Flows of material culture, such as things, furniture, clothes, cars, parts of buildings, food, and waste, are a central feature of contemporary society. Recently, the circulation of many such goods has emerged as an attractive and necessary alternative to linear modes of usage. Reuse, redesign and recycling are all approaches which connect the aging with new contexts, areas of use and values.
Re:heritage is a research project which focuses on the circulation of material culture on the second hand market from a heritage perspective. Today things are marketed as having a heritage value in a range of contexts, from flea markets, second hand- and retro shops to exclusive boutiques or internet-based barter. Research within heritage studies has primarily focused on public institutions, local organisations and social movements, arenas which are often associated with ‘legitimate’ and recognised forms of heritage. Instead, Re:heritage focuses on small-scale entrepreneurs and shops, as well as private individuals, in order to analyse a broader and alternative heritage field. The project asks questions such as: How are things that are moving on the market evaluated and valorised? What are the implications of circulation, and how does it affect relationships between people and things? In what ways are objects imagined as having a before and an after, and how can this affect ideas and practices of ownership?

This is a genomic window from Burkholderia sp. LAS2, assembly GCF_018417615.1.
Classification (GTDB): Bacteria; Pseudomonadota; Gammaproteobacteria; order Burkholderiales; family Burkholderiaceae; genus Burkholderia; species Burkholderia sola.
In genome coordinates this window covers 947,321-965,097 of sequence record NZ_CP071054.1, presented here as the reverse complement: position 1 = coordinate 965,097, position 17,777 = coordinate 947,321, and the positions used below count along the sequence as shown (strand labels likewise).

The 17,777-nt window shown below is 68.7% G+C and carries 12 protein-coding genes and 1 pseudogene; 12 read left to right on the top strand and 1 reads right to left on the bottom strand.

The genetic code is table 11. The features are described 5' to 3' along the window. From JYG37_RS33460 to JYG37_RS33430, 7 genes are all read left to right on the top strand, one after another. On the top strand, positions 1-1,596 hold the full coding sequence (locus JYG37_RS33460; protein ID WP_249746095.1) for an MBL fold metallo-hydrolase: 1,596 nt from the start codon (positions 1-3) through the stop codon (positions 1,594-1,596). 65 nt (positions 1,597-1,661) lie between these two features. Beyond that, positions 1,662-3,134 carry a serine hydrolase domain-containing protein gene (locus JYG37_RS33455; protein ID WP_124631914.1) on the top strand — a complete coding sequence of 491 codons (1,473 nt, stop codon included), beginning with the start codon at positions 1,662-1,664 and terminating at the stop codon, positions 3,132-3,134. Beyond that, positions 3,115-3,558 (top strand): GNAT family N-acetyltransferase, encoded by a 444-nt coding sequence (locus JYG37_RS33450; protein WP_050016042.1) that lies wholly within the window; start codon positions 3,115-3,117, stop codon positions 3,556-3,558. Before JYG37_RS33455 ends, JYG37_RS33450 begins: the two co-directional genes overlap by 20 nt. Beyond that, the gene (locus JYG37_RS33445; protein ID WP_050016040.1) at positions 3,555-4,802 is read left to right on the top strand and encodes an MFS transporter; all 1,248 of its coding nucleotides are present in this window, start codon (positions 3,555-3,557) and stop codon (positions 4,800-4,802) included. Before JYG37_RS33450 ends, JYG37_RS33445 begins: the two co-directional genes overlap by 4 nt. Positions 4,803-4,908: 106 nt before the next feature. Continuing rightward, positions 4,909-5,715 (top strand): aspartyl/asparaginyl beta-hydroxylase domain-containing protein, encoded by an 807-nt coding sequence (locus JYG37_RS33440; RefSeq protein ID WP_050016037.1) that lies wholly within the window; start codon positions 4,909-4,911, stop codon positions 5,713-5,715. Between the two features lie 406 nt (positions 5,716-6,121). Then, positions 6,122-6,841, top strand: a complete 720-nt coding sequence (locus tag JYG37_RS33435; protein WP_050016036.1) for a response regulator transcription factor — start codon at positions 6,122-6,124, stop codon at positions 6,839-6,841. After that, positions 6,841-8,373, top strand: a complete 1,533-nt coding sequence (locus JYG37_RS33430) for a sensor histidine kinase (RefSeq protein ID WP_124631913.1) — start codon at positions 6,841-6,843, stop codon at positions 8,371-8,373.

Through a combination of qualitative methods, such as archival studies, text- and image analysis and ethnographic fieldwork (participant observation and interviews) in concrete places where second hand objects are traded, the project wishes to develop theoretical perspectives on the circulation of material culture with heritage values. Another aim of the project is to deepen our understanding of an expanding economy based on circulation, shared ownership and reuse, issues of great significance for sustainable social development.
Within the project, which is cross disciplinary, six researchers from the University of Gothenburg collaborate (School of Global Studies, Centre for Consumer Science and Department of Conservation), and three in the United Kingdom (Department of Cultural Geography, Durham University). The empirical field is in Gothenburg represented by a selection of central streets with second hand and vintage shops, in the United Kingdom by a museum study in northern England.